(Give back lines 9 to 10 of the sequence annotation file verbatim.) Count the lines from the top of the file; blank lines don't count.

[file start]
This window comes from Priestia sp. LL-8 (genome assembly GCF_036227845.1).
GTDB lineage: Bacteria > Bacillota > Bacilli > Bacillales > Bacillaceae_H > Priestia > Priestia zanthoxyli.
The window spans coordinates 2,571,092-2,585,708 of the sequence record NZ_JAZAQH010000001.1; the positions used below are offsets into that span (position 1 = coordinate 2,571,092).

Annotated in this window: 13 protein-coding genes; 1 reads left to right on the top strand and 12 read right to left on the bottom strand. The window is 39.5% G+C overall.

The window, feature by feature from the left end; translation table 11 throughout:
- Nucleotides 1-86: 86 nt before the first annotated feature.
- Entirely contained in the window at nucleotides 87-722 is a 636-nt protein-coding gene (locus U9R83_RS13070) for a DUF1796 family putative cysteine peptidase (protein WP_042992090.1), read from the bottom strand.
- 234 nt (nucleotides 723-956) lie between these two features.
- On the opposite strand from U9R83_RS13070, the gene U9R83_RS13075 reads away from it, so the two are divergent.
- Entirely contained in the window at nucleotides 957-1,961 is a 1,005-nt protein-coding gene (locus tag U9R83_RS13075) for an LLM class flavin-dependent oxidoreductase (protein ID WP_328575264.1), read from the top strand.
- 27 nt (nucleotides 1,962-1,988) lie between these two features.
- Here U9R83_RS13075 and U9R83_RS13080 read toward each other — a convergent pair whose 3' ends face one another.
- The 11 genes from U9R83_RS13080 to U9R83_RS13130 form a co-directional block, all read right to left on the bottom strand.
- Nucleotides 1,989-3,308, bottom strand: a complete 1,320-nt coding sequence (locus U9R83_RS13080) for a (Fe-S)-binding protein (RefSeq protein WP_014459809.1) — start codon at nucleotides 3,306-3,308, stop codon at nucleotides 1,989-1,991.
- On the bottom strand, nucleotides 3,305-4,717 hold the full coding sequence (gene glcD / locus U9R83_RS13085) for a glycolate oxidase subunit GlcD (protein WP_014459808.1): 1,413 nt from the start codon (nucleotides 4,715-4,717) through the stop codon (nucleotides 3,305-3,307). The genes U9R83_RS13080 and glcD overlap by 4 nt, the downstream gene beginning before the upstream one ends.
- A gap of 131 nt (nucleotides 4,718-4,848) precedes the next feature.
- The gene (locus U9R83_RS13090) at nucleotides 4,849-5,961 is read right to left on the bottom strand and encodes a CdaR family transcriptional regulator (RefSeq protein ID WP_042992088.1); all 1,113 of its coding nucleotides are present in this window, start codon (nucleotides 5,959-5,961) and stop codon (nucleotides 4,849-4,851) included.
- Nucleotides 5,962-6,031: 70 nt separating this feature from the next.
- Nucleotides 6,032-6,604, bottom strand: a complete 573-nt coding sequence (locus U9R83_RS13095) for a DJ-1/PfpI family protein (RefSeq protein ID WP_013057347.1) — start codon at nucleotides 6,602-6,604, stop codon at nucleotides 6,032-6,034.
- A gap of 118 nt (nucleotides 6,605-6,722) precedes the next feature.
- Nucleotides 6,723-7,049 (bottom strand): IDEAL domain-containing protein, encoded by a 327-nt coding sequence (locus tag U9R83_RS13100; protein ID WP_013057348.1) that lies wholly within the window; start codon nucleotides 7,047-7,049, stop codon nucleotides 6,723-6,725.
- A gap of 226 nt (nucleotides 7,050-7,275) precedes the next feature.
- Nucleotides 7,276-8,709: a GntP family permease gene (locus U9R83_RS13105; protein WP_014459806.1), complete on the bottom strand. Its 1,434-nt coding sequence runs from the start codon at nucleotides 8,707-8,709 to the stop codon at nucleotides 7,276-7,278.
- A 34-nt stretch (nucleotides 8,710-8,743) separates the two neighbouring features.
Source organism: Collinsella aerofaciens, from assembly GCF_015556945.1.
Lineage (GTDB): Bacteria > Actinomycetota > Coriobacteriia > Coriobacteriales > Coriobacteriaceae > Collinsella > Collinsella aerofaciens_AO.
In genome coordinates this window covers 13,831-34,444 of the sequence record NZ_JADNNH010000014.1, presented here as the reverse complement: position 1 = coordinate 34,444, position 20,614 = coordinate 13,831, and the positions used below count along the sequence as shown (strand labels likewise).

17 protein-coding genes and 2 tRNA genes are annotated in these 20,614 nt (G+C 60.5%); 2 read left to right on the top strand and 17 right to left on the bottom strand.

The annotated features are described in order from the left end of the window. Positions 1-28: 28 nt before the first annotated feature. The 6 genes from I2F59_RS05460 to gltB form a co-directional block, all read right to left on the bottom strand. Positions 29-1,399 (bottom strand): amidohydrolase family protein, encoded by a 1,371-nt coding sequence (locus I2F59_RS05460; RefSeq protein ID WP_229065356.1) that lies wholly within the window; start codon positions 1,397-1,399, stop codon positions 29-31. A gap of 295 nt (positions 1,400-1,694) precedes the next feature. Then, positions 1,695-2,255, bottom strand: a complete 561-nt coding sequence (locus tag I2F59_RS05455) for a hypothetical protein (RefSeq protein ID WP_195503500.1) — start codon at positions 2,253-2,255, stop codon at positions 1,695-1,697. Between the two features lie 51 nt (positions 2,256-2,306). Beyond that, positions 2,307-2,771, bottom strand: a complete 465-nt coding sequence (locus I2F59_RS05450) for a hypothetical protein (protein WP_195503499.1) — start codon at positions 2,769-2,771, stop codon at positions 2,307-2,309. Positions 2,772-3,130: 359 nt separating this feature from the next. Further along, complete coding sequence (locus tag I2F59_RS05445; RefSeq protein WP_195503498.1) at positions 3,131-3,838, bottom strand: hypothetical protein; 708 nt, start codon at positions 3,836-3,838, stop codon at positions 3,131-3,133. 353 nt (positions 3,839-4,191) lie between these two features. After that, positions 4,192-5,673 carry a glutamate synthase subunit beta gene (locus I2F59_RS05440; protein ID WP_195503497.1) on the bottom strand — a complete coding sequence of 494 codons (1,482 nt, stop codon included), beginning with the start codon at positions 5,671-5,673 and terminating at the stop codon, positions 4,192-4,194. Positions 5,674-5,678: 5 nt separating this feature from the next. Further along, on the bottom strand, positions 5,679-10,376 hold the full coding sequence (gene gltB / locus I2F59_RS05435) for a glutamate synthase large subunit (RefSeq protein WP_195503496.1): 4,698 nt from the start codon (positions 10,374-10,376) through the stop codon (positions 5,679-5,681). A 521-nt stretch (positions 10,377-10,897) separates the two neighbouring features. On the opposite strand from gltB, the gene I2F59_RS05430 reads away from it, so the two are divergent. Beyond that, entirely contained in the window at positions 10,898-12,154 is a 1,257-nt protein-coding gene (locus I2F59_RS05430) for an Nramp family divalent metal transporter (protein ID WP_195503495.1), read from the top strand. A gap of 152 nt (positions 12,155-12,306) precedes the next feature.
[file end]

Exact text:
- On the opposite strand from U9R83_RS13070, the gene U9R83_RS13075 reads away from it, so the two are divergent.
- Entirely contained in the window at nucleotides 957-1,961 is a 1,005-nt protein-coding gene (locus tag U9R83_RS13075) for an LLM class flavin-dependent oxidoreductase (protein ID WP_328575264.1), read from the top strand.